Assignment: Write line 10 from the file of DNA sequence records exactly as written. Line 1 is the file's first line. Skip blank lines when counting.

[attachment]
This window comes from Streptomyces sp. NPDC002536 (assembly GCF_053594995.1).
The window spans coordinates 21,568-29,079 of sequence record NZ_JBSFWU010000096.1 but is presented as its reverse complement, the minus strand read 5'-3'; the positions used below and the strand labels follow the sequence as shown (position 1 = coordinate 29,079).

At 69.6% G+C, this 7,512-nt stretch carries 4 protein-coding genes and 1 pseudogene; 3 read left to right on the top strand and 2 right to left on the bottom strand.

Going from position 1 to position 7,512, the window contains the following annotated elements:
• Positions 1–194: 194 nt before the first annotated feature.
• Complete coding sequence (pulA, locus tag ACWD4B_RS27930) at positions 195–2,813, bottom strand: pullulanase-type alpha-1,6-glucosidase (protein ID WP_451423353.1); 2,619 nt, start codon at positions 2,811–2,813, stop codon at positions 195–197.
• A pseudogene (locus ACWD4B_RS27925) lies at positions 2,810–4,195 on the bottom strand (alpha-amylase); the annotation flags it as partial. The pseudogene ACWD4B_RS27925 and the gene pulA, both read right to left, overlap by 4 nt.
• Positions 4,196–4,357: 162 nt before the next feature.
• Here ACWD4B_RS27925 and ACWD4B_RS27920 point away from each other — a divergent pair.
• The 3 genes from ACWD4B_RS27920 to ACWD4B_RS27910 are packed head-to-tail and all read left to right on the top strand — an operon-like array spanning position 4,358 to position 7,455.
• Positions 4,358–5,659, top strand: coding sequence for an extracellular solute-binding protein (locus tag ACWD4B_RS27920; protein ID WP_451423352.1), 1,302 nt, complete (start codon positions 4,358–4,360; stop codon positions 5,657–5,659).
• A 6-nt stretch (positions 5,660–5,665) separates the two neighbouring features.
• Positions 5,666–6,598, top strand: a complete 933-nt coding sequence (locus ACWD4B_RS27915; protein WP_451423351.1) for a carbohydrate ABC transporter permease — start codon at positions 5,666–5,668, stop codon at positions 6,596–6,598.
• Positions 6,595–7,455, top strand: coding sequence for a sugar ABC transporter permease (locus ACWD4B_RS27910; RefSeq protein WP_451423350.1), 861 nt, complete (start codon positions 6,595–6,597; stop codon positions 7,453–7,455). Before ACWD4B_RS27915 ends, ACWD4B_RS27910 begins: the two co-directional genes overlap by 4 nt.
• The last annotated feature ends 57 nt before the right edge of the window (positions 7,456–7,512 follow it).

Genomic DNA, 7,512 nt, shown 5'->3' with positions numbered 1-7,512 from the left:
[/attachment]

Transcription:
• The 3 genes from ACWD4B_RS27920 to ACWD4B_RS27910 are packed head-to-tail and all read left to right on the top strand — an operon-like array spanning position 4,358 to position 7,455.